Salina Praid is a rock salt mine in Romania, located in Harghita County. The salt mine is located in the basin of the Gurghiului mountains, included in the Salt Hill, forming the triangle Praid – Ocna de Jos – Ocna de Sus.
The salt deposits in Transylvania (systematically exploited over time at Ocna Dejului, Sic, Cojocna, Turda, Ocna Mureș, Ocna Sibiului and Praid) were formed 13.5 million years ago, in a shallow sea and under a tropical climate, very hot. The respective geological floor corresponds to the Middle Miocene. The salt layer extends everywhere in the subsoil of Transylvania, having an average thickness (original) of about 400 m. The thick layers of sediments subsequently deposited above the salt horizon pressed with great weight the malleable and plastic layer of salt, which sought more areas. weak of the earth’s crust on the edge of Transylvania, where it rose in the form of mushrooms with heights of over 1,000 m, often reaching even to the surface of the earth (the case of localities with old salt mines mentioned above). The salt body from Praid has a slightly ellipsoidal shape in the horizontal plane, with diameters of 1.2 and 1.4 km, and based on the exploration probes (S ACEX 401/1949 and S 110/1973) it is estimated that it has a depth of 2.6 – 2.8 km, being in this way the largest diapirogenic body of rock salt in the country.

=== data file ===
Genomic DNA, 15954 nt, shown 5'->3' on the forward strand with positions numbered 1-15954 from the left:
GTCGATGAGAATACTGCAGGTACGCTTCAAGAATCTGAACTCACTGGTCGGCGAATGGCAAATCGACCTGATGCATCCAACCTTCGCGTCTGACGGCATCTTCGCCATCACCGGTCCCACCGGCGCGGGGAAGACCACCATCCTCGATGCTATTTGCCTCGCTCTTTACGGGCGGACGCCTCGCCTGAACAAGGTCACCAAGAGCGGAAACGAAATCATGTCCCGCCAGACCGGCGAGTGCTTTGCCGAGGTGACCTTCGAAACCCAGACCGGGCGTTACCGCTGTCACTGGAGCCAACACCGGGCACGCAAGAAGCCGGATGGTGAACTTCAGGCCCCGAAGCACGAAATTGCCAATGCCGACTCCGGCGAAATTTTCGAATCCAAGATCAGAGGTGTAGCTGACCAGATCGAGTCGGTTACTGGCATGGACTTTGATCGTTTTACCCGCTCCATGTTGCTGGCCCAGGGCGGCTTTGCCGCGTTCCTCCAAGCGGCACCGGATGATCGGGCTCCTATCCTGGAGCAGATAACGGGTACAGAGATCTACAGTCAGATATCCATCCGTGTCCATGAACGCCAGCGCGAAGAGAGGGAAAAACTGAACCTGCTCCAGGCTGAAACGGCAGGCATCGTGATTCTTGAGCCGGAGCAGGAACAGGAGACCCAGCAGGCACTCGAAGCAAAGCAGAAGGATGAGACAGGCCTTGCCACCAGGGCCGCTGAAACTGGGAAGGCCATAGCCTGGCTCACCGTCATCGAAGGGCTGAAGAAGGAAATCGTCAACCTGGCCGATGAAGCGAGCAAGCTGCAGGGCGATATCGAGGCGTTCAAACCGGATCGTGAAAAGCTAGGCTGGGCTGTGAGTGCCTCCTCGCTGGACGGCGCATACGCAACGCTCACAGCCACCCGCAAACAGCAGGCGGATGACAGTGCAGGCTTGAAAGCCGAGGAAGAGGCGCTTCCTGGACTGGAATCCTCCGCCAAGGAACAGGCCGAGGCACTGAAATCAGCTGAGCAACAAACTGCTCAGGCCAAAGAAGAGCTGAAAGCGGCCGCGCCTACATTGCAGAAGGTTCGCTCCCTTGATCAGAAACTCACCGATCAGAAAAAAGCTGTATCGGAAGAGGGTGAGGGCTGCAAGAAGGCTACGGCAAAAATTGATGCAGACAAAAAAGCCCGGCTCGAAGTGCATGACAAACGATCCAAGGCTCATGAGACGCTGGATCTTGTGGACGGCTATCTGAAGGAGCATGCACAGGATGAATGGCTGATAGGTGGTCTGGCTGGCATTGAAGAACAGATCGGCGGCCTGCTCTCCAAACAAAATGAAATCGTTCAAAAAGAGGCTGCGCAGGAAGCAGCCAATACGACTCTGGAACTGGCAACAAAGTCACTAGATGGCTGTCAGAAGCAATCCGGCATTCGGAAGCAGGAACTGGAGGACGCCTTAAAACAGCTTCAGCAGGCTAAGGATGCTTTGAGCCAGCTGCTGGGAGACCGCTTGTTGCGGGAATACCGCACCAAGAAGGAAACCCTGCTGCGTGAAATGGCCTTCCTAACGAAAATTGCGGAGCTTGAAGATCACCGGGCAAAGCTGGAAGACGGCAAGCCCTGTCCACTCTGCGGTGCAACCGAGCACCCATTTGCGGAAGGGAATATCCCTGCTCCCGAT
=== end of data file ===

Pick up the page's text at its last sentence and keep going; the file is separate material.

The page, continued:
The first salt mines are attested from the time of the Romans, but the mine from Praid is documented from 1200, and the intensive exploitation is made from 1700. The Romans worked only on the surface, in quadrilateral pits, up to a depth of 12-15 m, from where the salt could be easily removed on slippery bridges and with simple lifting devices, after which they left it and started another. This is how the Romans extracted salt everywhere in Transylvania, and the abandoned excavations became lakes.
Volker Wollmann in his monograph on mining emphasizes the presence in the immediate vicinity of salt deposits, each time, a Roman fortification. The Roman camp Praetoria Augusta from Inlăceni defended the salt mines from Praid.